Will stronger job growth finally rescue savers?
May 15, 2014
Employment growth had a strong April, and now has logged three consecutive good months. Is this the breakthrough that could eventually rescue interest rates on savings accounts and other deposits?
In its most recent Employment Situation Report, the Bureau of Labor Statistics reported that the U.S. economy added a net total of 228,000 jobs during April. In addition, this report included upward revisions to the February and March employment estimates totaling 36,000 new jobs, putting job growth for both months above the 200,000 mark as well.
New jobs had averaged just 190,000 a month over the past year. Also, after job growth had slowed to 84,000 in December and 144,000 in January, getting back above 200,000 new jobs a month is a definite step in the right direction.
A sluggish recovery
Some economic recoveries are all about confidence -- getting people to believe that it is safe to spend money again. This one, though, is more about reality than perception. Unemployment has been stubbornly high, and consumer balance sheets are still over-burdened with debt. Job growth can change that reality, by putting more people back to work and by creating sufficient demand for labor to drive wages higher.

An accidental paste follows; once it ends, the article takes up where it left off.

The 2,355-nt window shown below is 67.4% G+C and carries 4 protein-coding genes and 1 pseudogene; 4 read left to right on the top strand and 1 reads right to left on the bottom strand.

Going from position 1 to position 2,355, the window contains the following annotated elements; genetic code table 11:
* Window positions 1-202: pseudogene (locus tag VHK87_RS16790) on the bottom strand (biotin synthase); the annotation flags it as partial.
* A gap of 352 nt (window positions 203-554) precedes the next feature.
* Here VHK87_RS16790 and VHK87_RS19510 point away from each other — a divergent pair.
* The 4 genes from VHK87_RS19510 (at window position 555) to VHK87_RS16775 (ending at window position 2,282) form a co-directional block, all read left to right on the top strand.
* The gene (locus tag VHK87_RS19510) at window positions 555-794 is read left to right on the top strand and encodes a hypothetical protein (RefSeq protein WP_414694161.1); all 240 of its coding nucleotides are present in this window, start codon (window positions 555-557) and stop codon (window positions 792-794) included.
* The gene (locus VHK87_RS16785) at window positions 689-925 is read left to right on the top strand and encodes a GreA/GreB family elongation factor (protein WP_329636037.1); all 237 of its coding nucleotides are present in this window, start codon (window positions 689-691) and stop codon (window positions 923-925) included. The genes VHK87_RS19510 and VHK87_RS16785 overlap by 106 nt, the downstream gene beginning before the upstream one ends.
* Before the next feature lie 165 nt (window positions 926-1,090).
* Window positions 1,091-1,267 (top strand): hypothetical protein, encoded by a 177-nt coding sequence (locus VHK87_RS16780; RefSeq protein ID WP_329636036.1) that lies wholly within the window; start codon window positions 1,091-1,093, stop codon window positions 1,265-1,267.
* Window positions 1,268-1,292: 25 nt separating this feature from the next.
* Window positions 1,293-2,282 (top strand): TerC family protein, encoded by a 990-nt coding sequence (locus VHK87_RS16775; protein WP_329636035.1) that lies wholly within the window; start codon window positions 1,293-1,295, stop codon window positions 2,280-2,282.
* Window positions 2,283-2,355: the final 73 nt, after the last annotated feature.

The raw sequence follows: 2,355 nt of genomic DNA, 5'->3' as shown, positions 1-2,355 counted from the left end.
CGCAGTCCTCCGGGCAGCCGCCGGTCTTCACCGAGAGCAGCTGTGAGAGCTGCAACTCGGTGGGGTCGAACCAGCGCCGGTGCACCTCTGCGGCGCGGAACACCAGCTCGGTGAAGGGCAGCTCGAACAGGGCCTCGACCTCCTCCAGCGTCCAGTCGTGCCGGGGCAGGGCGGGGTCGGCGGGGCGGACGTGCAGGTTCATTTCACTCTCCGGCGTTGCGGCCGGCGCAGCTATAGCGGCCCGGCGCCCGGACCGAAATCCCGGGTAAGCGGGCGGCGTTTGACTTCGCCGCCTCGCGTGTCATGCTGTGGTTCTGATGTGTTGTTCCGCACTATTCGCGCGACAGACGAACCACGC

This is why job growth is such a crucial economic indicator to watch -- and why job growth has been the poster child for the stop-and-start economic recovery. Fading job growth was an early clue to the slowdown in economic growth toward the end of last year. Perhaps the recent resurgence in employment is an indication that the economy will regain its momentum as spring turns into summer.
The interest rate train
Rising employment and renewed economic activity should be good for interest rates on savings accounts, money market accounts and other deposits -- eventually. However, those accounts can be thought of as being at the very end of a long-train of interest rates -- they are going to arrive at higher rates last.
Long-term interest rates, on things such as Treasury bonds and mortgages, are likely to react to changing interest rate trends first. This is because they represent commitments that stretch out for many years into the future, so it would be very costly for issuers to get caught with substandard rates. Their long-term nature makes these vehicles likely to anticipate rather than react to changes in the interest rate environment.
Interest on savings accounts and other deposits, on the other hand, is likely to react to a change in the trend only after it is well-established. For one thing, these rates can change at anytime, so there is no urgency to try to anticipate long-term trends. Also, banks are currently awash in deposits. They have no trouble attracting deposits, so why pay more for them?
Only when economic growth is more firmly established will it create the demand for capital that will encourage banks to raise deposit rates. Only then will the back of the interest rate train arrive at the station.